Determining whether or not you should sell your house can be a tricky thing. Even if you’re not happy at your current location, it may not be the right time to make a huge financial decision like selling.

It depends on your financial health at the moment and a few factors having to do with the house. If you’re asking yourself “should I sell my house,” we’re going to pose a few questions for you to answer yourself.

Our goal is to give you a fresh take on whether or not you should sell, hopefully, allowing you to make a more informed decision.

Let’s get started:

“Should I Sell My House?” 7 Questions to Ask Yourself

There are a million reasons to want to sell your house, and they’re all valid in certain circumstances. That said, sometimes it doesn’t make the most financial sense.

Other times, financial sense doesn’t matter and you just need to sell house quick for cash.

Whatever the circumstances, take the following 7 questions into consideration.

  1. “How Much is My House Worth?”

The first thing you’ll want to do is get an appraisal on the worth of your home. There are a lot of internet assessments that take the value of other homes sold in your area and base your home’s projected worth upon those values.

This can generally give you a decent idea of the value of your home unless there are distinct differences between your home and the homes around you. Size is one huge contributor to that price, but other specialty factors should be considered as well.

The home value fluctuates regularly, and it’s important that you get an updated estimate before you start to think about the kind of money you can stand to make from selling.

  1. “How Much Equity Do I Have?”

Equity refers to how much of the value of the home you’re entitled to. If you bought your home outright without a mortgage, you would have 100% of that home’s equity.

Most people, on the other hand, are tied to a mortgage and don’t have the complete value of their home in equity. Your equity will be more or less depending on how much of your mortgage you’ve paid off.

You probably know all of these things if you’ve already taken out a mortgage, but sometimes it’s nice to have a brief refresher and reminder to take into consideration.

  1. “Why Do I Want to Move?”

What’s your primary reason? Is there a force that requires you to move or do you simply want a little something different right now?

For example, a new member of the family might require you to seek out a new home and sell your old one. Additionally, career decisions might require you to move.

It’s also possible that you’re bored with your home and your neighborhood and want to experience something new. If your reason for moving isn’t absolutely essential, then it might be a good idea to sit back for a while and see if that feeling fades.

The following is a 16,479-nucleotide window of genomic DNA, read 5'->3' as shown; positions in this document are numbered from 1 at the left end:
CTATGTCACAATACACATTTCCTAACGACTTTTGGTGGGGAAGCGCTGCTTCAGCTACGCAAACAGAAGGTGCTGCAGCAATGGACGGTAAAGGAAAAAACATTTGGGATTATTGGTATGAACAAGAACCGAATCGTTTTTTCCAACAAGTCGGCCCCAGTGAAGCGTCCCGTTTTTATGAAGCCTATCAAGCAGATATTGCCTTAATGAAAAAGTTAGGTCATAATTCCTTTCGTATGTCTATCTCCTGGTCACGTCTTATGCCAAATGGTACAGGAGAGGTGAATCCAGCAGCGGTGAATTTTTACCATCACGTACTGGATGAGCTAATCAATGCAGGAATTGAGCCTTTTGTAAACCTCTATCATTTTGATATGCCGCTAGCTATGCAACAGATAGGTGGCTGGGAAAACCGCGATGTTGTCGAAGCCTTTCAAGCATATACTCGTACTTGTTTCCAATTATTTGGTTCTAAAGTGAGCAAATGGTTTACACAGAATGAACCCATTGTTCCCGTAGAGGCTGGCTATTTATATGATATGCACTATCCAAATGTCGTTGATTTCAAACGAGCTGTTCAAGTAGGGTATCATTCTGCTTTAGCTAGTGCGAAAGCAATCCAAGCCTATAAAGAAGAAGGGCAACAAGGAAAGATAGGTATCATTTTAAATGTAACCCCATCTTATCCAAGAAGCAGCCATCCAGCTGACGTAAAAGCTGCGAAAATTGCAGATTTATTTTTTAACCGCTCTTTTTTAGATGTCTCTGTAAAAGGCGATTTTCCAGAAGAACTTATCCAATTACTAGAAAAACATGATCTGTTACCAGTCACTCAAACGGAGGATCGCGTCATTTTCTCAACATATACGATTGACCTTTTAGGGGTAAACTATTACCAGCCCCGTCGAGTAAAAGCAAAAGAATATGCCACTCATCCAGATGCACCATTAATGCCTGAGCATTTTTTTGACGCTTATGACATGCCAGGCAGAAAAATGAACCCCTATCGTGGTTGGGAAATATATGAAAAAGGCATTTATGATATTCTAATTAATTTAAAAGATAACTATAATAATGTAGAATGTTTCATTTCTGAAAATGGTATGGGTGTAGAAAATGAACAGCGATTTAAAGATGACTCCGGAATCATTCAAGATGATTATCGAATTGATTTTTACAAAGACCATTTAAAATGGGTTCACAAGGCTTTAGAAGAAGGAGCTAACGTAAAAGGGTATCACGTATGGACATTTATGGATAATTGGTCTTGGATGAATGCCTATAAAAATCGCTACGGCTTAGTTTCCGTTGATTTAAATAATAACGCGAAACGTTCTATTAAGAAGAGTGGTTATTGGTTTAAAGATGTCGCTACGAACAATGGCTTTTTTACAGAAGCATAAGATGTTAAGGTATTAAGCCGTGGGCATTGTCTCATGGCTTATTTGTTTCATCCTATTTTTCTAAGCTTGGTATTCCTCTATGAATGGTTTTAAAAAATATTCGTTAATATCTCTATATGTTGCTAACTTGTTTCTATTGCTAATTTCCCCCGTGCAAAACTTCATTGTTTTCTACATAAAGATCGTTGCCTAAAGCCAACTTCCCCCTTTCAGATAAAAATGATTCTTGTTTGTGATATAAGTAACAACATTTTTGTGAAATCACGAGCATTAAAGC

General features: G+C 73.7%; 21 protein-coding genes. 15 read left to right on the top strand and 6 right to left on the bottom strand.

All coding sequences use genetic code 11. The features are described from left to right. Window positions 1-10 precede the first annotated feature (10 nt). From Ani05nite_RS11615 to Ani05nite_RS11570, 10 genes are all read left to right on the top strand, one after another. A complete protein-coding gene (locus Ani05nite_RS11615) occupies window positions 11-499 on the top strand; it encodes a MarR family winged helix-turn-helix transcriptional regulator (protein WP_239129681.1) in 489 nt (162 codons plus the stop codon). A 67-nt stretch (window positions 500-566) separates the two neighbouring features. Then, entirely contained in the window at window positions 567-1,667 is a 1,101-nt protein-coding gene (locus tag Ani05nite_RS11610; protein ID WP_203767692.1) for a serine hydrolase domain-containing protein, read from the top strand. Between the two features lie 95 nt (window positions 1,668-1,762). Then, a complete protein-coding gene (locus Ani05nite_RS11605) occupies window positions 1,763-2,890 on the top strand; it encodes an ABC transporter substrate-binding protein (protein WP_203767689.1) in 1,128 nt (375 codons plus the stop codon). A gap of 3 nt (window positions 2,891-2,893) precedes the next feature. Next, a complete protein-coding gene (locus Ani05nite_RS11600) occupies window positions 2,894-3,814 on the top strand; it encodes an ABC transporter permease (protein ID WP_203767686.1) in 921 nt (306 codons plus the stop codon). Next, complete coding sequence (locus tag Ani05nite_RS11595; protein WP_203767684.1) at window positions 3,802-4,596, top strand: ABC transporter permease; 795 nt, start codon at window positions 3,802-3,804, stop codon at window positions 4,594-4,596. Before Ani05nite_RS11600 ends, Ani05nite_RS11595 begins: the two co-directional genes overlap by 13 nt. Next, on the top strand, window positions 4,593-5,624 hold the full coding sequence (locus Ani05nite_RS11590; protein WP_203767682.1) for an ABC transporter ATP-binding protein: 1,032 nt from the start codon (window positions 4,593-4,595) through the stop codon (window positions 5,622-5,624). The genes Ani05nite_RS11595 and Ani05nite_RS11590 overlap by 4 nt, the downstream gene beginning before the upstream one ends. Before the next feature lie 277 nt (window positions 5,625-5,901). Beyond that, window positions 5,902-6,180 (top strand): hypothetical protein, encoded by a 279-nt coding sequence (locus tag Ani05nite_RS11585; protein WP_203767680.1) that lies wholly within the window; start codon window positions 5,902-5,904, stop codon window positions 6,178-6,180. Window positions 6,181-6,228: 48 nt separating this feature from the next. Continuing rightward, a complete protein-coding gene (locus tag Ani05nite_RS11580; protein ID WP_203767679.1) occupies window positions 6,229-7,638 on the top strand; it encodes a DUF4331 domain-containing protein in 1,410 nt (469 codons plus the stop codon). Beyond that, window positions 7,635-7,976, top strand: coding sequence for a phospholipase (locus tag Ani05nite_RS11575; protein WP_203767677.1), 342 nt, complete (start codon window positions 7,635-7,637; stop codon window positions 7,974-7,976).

Not that you shouldn’t move, but it’s often costly and stressful to move and it isn’t something to do without taking some time to think. If you’re still aching to move in six months, you should revisit the idea.

  1. “What are the Costs of Selling?”

It’s generally agreed upon that it costs somewhere around 5 or 6 percent of your home’s value to sell it.

That’s pretty significant. It makes sense, too, when you consider things like staging, renovations, real estate agents, concessions, closing costs, and the cost of moving. Those are all essential pieces of the moving and selling process, and they’re expensive.

So, that’s a good deal of money lost. That said, you might be savvy enough to save a lot of money in that process. Whether you’ve moved enough to know the ropes or your house is in excellent condition, the situation could be different for you.

  1. “What if It Doesn’t Sell?”

There’s a very real possibility that your house could be on the market for a significant amount of time. This is why it’s so essential to wait before you make an impulsive decision to sell your home.

There’s a long process of waiting and paying and trying to make things work. The average time on the market for a home was about 85 days in 2019.

That said, you may or may not fall into the quicker or longer end of that bell curve. So, just be ready for a little wait time in your selling process.

  1. “What Condition is My House in?”

This is a big one. If your house has depreciated significantly since you bought it or took the mortgage out, you should consider the cost of repairs.

If you’re a handy person and can make the repairs yourself, that’s excellent. If you’re like most people, you should seek out bids from contractors in your community who can take care of the job.

Get an idea of how much those repairs will run you and see if it cuts too deeply into your bottom line. If the repairs are too significant and you don’t want to deal with the process, there’s always the potential to sell your home as-is to a person or company who will buy it for less.

  1. “Will I be Better Off?”

The most important thing to consider is whether or not your life will be better after moving. Sure, the idea of getting out and entering into a new place is really exciting.

That said, moving is a very significant, expensive, and time-consuming process if you haven’t done it before. Make sure that you’re doing the right thing for you and your family at this point in time.

As financial situations improve, the value of moving improves as well. On the other hand, moving is a lot more painful and stressful when your bank account doesn’t allow the process.

In the Moving Process?

If your answer to “should I sell my house” is yes, we’re here to help you settle into your new digs. You deserve to turn your house into your happy place.

Explore our site for more tips on moving, interior design, and turning your space into the best possible version.